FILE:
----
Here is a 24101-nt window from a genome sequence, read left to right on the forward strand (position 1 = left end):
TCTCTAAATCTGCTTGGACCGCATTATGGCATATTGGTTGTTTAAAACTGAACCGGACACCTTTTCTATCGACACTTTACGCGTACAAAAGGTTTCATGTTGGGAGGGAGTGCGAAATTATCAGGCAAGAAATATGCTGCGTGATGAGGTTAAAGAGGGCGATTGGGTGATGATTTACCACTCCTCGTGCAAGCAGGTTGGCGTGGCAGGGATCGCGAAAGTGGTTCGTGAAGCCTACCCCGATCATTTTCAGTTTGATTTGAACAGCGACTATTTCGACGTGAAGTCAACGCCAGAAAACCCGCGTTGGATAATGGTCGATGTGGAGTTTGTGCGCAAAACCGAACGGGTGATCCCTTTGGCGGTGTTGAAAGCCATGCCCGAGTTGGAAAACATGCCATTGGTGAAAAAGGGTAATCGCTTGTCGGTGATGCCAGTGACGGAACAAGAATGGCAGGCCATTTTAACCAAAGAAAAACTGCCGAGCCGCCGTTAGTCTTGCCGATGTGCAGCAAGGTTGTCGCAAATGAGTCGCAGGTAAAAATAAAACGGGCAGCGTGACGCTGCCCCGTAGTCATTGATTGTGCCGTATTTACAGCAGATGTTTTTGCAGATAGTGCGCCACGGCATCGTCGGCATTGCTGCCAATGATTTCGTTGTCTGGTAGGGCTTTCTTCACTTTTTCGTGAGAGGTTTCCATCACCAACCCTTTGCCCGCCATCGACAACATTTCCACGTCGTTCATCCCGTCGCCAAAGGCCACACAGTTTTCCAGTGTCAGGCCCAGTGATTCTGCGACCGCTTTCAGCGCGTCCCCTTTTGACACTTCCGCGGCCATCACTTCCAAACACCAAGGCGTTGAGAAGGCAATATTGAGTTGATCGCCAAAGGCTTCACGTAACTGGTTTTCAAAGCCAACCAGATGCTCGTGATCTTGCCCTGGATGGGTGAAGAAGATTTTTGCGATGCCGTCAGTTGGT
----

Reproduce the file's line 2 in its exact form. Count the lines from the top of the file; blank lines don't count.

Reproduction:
TCTCTAAATCTGCTTGGACCGCATTATGGCATATTGGTTGTTTAAAACTGAACCGGACACCTTTTCTATCGACACTTTACGCGTACAAAAGGTTTCATGTTGGGAGGGAGTGCGAAATTATCAGGCAAGAAATATGCTGCGTGATGAGGTTAAAGAGGGCGATTGGGTGATGATTTACCACTCCTCGTGCAAGCAGGTTGGCGTGGCAGGGATCGCGAAAGTGGTTCGTGAAGCCTACCCCGATCATTTTCAGTTTGATTTGAACAGCGACTATTTCGACGTGAAGTCAACGCCAGAAAACCCGCGTTGGATAATGGTCGATGTGGAGTTTGTGCGCAAAACCGAACGGGTGATCCCTTTGGCGGTGTTGAAAGCCATGCCCGAGTTGGAAAACATGCCATTGGTGAAAAAGGGTAATCGCTTGTCGGTGATGCCAGTGACGGAACAAGAATGGCAGGCCATTTTAACCAAAGAAAAACTGCCGAGCCGCCGTTAGTCTTGCCGATGTGCAGCAAGGTTGTCGCAAATGAGTCGCAGGTAAAAATAAAACGGGCAGCGTGACGCTGCCCCGTAGTCATTGATTGTGCCGTATTTACAGCAGATGTTTTTGCAGATAGTGCGCCACGGCATCGTCGGCATTGCTGCCAATGATTTCGTTGTCTGGTAGGGCTTTCTTCACTTTTTCGTGAGAGGTTTCCATCACCAACCCTTTGCCCGCCATCGACAACATTTCCACGTCGTTCATCCCGTCGCCAAAGGCCACACAGTTTTCCAGTGTCAGGCCCAGTGATTCTGCGACCGCTTTCAGCGCGTCCCCTTTTGACACTTCCGCGGCCATCACTTCCAAACACCAAGGCGTTGAGAAGGCAATATTGAGTTGATCGCCAAAGGCTTCACGTAACTGGTTTTCAAAGCCAACCAGATGCTCGTGATCTTGCCCTGGATGGGTGAAGAAGATTTTTGCGATGCCGTCAGTTGGT